Guest Editor's Page
Print edition page number(s) 578-580
The opinions expressed in this editorial are those of the authors and do not reflect the policies or opinions of the Department of Veterans Affairs.
It ain't what we don't know that gets us into trouble. It's what we know for sure that just ain't so.
The year 2008 represents a new world for visual impairment in the United States and Canada. The demographics of vision loss have changed radically in the last several decades. Today, the greatest number of people with visual impairments are not children or young adults; rather they are seniors with age-related macular degeneration (AMD), who outnumber younger visually impaired adults and children by wide margins. According to the National Eye Institute, people 80 years of age and older currently make up 8 percent of the population, but account for 69 percent of those with visual impairment and blindness, largely from AMD. Indeed, macular degeneration is the cause of the majority of all visual impairment and blindness in Americans.
This matters because much of what we know for sure about visual impairment and vision rehabilitation "just ain't so" with macular degeneration. Why? Two key reasons.
Different life experience
Seniors are a population distinct from all others, including younger and middle-aged adults. Just as children have their own medical specialty--pediatrics--so seniors have theirs--geriatrics. Just as kids are not little adults, seniors are not wrinkled adults. They are unique physiologically, medically, and psychosocially. They require different rehabilitation strategies and approaches, different visual and functional devices, and different teaching approaches and methods for effective rehabilitation.
Age-related physiological changes in hearing, balance, agility, recovery time, learning patterns and memory make part of the difference. Seniors often rely on their vision to compensate for these other age-related losses, so that when vision is lost too, they are particularly vulnerable to age-specific functional declines and dangerous falls. This situation does not preclude them from being successful in vision rehabilitation, but it does mean that rehabilitation professionals must understand how to address these conditions and assume the responsibility for doing so, or else partner closely with other health care professionals who can address them.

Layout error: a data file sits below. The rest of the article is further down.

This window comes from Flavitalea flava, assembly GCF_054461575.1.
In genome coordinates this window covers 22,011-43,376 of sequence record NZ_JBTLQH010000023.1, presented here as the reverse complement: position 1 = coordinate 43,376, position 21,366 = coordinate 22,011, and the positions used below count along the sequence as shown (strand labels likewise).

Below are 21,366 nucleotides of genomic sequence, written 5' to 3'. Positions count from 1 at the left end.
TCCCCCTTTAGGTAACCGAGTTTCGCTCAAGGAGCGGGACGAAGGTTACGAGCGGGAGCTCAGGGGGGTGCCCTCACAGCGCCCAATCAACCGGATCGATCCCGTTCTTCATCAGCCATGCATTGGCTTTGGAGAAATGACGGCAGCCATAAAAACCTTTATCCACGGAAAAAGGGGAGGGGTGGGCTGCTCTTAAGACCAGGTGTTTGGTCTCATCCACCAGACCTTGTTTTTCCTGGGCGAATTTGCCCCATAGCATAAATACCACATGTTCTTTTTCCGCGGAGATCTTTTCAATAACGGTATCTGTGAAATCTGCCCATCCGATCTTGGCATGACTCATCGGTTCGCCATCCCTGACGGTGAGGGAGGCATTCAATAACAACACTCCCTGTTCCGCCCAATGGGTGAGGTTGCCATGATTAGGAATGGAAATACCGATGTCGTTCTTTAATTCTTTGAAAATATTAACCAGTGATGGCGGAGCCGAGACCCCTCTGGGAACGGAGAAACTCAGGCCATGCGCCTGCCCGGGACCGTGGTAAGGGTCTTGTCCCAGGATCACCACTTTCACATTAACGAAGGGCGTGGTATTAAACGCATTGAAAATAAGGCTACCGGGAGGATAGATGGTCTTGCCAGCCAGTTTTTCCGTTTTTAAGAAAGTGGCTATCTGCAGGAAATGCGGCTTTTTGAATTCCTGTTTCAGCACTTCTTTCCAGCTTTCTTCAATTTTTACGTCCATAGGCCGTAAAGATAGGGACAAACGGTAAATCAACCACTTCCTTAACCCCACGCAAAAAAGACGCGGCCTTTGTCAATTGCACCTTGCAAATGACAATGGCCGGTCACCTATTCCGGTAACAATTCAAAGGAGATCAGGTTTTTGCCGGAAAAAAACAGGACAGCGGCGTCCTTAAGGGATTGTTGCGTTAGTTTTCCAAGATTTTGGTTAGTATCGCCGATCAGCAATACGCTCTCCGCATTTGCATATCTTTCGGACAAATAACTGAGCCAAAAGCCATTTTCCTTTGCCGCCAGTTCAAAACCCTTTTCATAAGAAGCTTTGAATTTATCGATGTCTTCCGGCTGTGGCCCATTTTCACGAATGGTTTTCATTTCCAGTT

When working with seniors, successful vision rehabilitation professionals may need to modulate the pitch and pacing of their voices, adapt their teaching practices to maximize learning, and take the physiological differences of seniors into account. Clients with low vision may need support canes, rather than long canes, to maintain safe balance when walking. They may need contrasting shower bars, contrasting color mats, and adaptive lighting in order to remain safe in the bathroom. With seniors, these considerations are not side issues but are an integral part of vision rehabilitation practice.
Seniors also present with a range of medical conditions that shape vision rehabilitation practice, possibly including a history of minor strokes, diabetes, early-onset Parkinson's, arthritis, hypertension, heart disease, osteoporosis, chronic joint or back problems, reduced range of motion, under- or overdosing on medications, and clinical depression as a result of vision loss. Vision rehabilitation professionals must recognize the symptoms of these conditions, understand their interplay with vision loss in compromising function, and address them as an intrinsic part of vision rehabilitation.
Seniors are also at a different life stage, with different skills and resources from younger and middle-aged adults, often with other profound losses in their lives--the loss of a spouses, siblings, jobs, or even homes as they move to retirement or assisted living facilities distant from their familiar neighborhoods. Successful vision rehabilitation requires understanding and incorporating these physical, psychological, and cultural differences that sculpt seniors' experiences of vision loss and influence their approach to rehabilitation.